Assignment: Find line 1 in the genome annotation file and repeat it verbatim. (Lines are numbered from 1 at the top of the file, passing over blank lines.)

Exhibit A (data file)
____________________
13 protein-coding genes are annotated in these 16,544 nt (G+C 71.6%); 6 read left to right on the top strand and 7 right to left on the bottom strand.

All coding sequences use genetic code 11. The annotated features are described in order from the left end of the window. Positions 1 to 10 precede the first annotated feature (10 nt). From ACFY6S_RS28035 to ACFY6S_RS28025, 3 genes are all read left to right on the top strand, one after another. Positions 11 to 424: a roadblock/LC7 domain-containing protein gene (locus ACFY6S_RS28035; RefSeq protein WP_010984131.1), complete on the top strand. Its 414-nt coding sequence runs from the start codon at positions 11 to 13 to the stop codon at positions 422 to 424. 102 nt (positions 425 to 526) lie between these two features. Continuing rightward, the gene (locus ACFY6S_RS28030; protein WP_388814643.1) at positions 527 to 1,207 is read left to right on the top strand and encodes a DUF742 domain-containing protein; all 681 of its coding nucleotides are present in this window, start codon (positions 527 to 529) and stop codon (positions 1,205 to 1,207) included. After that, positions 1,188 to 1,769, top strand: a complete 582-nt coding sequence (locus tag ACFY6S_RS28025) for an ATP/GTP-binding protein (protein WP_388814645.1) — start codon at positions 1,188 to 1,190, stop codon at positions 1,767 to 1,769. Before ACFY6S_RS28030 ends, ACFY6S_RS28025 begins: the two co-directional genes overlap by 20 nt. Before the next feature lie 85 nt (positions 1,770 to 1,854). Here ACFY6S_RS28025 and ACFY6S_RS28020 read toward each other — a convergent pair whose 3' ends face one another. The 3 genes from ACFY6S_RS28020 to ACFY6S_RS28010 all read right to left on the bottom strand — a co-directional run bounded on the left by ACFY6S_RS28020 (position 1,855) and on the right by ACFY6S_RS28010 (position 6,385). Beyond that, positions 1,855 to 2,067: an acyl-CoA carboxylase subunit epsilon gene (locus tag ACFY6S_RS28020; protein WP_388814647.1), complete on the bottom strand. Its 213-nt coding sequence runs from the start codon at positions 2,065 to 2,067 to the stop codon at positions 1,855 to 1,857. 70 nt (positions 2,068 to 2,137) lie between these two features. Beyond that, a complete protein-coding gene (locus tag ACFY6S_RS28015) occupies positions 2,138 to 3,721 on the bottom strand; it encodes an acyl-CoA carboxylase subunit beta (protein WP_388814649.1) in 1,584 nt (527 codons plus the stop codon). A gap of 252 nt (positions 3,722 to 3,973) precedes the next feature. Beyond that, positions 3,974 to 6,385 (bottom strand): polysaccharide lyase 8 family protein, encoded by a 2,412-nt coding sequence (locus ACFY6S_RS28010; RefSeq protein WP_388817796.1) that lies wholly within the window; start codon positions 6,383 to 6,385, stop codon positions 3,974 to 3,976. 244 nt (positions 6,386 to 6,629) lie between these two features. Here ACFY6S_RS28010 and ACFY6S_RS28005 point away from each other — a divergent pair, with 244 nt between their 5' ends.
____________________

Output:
13 protein-coding genes are annotated in these 16,544 nt (G+C 71.6%); 6 read left to right on the top strand and 7 right to left on the bottom strand.